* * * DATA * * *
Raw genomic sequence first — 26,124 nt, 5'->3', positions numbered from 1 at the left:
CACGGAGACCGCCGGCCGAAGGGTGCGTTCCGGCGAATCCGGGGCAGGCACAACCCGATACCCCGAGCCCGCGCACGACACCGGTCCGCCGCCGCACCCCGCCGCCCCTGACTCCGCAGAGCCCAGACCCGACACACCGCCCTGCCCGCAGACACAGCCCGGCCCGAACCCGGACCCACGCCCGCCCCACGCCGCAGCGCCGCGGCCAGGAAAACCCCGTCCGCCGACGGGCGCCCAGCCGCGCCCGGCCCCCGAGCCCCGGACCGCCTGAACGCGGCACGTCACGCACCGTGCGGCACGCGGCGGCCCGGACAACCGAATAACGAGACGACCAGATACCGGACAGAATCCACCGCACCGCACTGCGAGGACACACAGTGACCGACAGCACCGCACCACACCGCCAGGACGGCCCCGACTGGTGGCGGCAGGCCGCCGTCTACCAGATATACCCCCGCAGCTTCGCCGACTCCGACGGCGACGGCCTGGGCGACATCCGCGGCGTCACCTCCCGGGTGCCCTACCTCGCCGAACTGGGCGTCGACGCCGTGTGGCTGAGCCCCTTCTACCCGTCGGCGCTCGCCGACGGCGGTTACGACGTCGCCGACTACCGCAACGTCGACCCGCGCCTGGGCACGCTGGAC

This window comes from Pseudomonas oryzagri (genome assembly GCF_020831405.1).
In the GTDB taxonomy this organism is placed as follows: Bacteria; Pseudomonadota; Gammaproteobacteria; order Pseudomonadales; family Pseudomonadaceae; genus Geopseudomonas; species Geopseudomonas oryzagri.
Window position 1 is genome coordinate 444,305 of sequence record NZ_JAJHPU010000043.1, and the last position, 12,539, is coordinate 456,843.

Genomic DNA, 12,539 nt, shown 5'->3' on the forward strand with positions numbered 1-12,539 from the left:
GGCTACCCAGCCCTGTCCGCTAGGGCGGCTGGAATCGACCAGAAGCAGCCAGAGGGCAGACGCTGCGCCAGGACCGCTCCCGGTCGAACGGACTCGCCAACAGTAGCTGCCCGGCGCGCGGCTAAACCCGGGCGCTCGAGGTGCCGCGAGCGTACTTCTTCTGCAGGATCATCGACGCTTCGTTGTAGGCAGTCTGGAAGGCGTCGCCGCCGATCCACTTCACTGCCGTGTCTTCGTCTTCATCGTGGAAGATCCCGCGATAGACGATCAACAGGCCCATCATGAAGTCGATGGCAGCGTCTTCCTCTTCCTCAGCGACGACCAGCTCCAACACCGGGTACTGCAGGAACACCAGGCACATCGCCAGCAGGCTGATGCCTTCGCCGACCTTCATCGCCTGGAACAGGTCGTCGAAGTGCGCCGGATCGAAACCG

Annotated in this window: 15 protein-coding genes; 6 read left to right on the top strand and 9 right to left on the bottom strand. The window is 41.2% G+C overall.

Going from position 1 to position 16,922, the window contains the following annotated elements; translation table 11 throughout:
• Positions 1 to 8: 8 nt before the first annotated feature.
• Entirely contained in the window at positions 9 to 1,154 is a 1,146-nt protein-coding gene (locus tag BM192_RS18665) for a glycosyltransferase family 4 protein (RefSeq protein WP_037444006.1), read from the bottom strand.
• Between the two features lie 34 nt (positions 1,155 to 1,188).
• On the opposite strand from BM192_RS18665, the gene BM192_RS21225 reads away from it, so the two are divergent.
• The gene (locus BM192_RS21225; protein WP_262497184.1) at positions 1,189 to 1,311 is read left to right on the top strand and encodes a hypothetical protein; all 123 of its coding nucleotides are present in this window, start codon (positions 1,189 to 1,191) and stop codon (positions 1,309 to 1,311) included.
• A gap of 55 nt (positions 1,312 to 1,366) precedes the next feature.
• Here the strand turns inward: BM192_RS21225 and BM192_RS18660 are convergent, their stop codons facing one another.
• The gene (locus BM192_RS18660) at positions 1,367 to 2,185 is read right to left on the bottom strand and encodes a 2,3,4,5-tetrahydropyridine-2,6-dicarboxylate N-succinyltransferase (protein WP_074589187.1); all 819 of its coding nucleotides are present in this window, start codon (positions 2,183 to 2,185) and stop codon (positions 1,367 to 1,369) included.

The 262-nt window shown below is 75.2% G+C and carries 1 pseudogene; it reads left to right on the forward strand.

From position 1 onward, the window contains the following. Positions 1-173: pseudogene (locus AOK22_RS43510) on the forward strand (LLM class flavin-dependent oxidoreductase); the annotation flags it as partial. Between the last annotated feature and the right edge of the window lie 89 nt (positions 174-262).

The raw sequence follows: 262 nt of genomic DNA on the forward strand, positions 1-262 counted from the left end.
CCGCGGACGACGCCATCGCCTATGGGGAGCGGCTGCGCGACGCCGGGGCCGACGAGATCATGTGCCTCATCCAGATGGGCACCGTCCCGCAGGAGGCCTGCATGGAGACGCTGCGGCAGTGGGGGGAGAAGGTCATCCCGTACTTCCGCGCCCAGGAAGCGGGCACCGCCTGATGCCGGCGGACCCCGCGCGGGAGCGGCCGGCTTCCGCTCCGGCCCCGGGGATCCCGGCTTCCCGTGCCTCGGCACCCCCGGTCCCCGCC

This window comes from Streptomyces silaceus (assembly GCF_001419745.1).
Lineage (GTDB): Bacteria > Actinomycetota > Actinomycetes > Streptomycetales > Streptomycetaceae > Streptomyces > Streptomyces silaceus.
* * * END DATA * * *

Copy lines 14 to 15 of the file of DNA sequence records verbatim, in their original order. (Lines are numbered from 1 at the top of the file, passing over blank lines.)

• The gene (locus BM192_RS21225; protein WP_262497184.1) at positions 1,189 to 1,311 is read left to right on the top strand and encodes a hypothetical protein; all 123 of its coding nucleotides are present in this window, start codon (positions 1,189 to 1,191) and stop codon (positions 1,309 to 1,311) included.
• A gap of 55 nt (positions 1,312 to 1,366) precedes the next feature.